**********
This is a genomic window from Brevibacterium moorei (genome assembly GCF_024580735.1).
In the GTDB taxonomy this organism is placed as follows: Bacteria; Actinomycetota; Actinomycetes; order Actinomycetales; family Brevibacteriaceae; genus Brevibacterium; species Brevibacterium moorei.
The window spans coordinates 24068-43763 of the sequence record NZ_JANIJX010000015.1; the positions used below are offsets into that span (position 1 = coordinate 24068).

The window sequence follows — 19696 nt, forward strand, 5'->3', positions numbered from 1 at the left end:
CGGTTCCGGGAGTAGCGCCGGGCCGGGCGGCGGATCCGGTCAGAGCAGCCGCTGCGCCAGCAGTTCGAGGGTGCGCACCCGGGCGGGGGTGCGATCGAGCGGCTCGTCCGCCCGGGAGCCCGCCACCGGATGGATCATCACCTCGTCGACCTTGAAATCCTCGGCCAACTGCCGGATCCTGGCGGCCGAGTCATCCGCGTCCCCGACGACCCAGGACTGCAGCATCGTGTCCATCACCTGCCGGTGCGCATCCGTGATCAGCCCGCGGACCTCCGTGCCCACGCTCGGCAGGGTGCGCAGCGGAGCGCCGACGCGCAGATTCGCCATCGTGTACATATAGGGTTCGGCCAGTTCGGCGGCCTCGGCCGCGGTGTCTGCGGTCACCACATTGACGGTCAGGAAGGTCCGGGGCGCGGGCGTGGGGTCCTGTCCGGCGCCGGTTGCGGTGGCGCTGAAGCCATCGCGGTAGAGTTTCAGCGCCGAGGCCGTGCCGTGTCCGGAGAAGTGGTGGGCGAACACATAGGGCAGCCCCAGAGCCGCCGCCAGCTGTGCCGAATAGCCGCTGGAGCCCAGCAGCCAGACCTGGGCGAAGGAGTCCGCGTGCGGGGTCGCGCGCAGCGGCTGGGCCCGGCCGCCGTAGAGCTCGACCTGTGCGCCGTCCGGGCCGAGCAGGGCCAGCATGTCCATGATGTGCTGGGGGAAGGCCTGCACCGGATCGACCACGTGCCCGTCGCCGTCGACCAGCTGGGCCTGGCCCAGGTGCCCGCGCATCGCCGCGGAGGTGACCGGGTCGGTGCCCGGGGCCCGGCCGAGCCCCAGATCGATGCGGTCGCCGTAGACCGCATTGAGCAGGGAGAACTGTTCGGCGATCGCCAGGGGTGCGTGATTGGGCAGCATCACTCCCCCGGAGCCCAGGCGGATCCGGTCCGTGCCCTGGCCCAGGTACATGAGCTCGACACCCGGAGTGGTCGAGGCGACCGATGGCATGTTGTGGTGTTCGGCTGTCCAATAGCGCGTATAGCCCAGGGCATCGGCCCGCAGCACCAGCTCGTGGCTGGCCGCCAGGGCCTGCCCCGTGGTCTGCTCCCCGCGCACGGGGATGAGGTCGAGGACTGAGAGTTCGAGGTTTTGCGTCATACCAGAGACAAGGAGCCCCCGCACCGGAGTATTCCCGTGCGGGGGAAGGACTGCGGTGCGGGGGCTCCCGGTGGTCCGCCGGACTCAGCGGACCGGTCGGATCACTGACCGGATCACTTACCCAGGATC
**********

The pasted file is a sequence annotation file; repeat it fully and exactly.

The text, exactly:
This is a genomic window from Brevibacterium moorei (genome assembly GCF_024580735.1).
In the GTDB taxonomy this organism is placed as follows: Bacteria; Actinomycetota; Actinomycetes; order Actinomycetales; family Brevibacteriaceae; genus Brevibacterium; species Brevibacterium moorei.
The window spans coordinates 24068-43763 of the sequence record NZ_JANIJX010000015.1; the positions used below are offsets into that span (position 1 = coordinate 24068).

The window sequence follows — 19696 nt, forward strand, 5'->3', positions numbered from 1 at the left end:
CGGTTCCGGGAGTAGCGCCGGGCCGGGCGGCGGATCCGGTCAGAGCAGCCGCTGCGCCAGCAGTTCGAGGGTGCGCACCCGGGCGGGGGTGCGATCGAGCGGCTCGTCCGCCCGGGAGCCCGCCACCGGATGGATCATCACCTCGTCGACCTTGAAATCCTCGGCCAACTGCCGGATCCTGGCGGCCGAGTCATCCGCGTCCCCGACGACCCAGGACTGCAGCATCGTGTCCATCACCTGCCGGTGCGCATCCGTGATCAGCCCGCGGACCTCCGTGCCCACGCTCGGCAGGGTGCGCAGCGGAGCGCCGACGCGCAGATTCGCCATCGTGTACATATAGGGTTCGGCCAGTTCGGCGGCCTCGGCCGCGGTGTCTGCGGTCACCACATTGACGGTCAGGAAGGTCCGGGGCGCGGGCGTGGGGTCCTGTCCGGCGCCGGTTGCGGTGGCGCTGAAGCCATCGCGGTAGAGTTTCAGCGCCGAGGCCGTGCCGTGTCCGGAGAAGTGGTGGGCGAACACATAGGGCAGCCCCAGAGCCGCCGCCAGCTGTGCCGAATAGCCGCTGGAGCCCAGCAGCCAGACCTGGGCGAAGGAGTCCGCGTGCGGGGTCGCGCGCAGCGGCTGGGCCCGGCCGCCGTAGAGCTCGACCTGTGCGCCGTCCGGGCCGAGCAGGGCCAGCATGTCCATGATGTGCTGGGGGAAGGCCTGCACCGGATCGACCACGTGCCCGTCGCCGTCGACCAGCTGGGCCTGGCCCAGGTGCCCGCGCATCGCCGCGGAGGTGACCGGGTCGGTGCCCGGGGCCCGGCCGAGCCCCAGATCGATGCGGTCGCCGTAGACCGCATTGAGCAGGGAGAACTGTTCGGCGATCGCCAGGGGTGCGTGATTGGGCAGCATCACTCCCCCGGAGCCCAGGCGGATCCGGTCCGTGCCCTGGCCCAGGTACATGAGCTCGACACCCGGAGTGGTCGAGGCGACCGATGGCATGTTGTGGTGTTCGGCTGTCCAATAGCGCGTATAGCCCAGGGCATCGGCCCGCAGCACCAGCTCGTGGCTGGCCGCCAGGGCCTGCCCCGTGGTCTGCTCCCCGCGCACGGGGATGAGGTCGAGGACTGAGAGTTCGAGGTTTTGCGTCATACCAGAGACAAGGAGCCCCCGCACCGGAGTATTCCCGTGCGGGGGAAGGACTGCGGTGCGGGGGCTCCCGGTGGTCCGCCGGACTCAGCGGACCGGTCGGATCACTGACCGGATCACTTACCCAGGATC